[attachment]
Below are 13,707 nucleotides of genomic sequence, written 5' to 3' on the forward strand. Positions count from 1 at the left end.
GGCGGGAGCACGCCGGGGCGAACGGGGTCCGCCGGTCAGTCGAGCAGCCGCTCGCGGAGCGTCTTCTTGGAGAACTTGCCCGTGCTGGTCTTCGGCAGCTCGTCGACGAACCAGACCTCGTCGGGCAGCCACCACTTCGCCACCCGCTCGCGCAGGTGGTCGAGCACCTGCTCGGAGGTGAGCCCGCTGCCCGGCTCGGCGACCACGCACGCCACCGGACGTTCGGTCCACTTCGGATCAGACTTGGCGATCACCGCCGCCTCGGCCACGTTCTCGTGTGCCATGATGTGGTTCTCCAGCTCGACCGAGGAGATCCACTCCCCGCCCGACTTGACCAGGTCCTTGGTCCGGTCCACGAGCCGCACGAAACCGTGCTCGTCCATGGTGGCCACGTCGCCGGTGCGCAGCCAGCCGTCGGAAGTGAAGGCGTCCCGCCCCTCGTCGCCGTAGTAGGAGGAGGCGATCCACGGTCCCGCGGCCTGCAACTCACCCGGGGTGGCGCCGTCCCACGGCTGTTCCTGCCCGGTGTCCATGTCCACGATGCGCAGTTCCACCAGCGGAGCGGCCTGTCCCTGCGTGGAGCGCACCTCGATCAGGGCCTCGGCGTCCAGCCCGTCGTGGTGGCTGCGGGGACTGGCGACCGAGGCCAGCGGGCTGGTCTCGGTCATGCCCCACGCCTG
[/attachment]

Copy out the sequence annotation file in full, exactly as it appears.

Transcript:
Below are 13,707 nucleotides of genomic sequence, written 5' to 3' on the forward strand. Positions count from 1 at the left end.
GGCGGGAGCACGCCGGGGCGAACGGGGTCCGCCGGTCAGTCGAGCAGCCGCTCGCGGAGCGTCTTCTTGGAGAACTTGCCCGTGCTGGTCTTCGGCAGCTCGTCGACGAACCAGACCTCGTCGGGCAGCCACCACTTCGCCACCCGCTCGCGCAGGTGGTCGAGCACCTGCTCGGAGGTGAGCCCGCTGCCCGGCTCGGCGACCACGCACGCCACCGGACGTTCGGTCCACTTCGGATCAGACTTGGCGATCACCGCCGCCTCGGCCACGTTCTCGTGTGCCATGATGTGGTTCTCCAGCTCGACCGAGGAGATCCACTCCCCGCCCGACTTGACCAGGTCCTTGGTCCGGTCCACGAGCCGCACGAAACCGTGCTCGTCCATGGTGGCCACGTCGCCGGTGCGCAGCCAGCCGTCGGAAGTGAAGGCGTCCCGCCCCTCGTCGCCGTAGTAGGAGGAGGCGATCCACGGTCCCGCGGCCTGCAACTCACCCGGGGTGGCGCCGTCCCACGGCTGTTCCTGCCCGGTGTCCATGTCCACGATGCGCAGTTCCACCAGCGGAGCGGCCTGTCCCTGCGTGGAGCGCACCTCGATCAGGGCCTCGGCGTCCAGCCCGTCGTGGTGGCTGCGGGGACTGGCGACCGAGGCCAGCGGGCTGGTCTCGGTCATGCCCCACGCCTG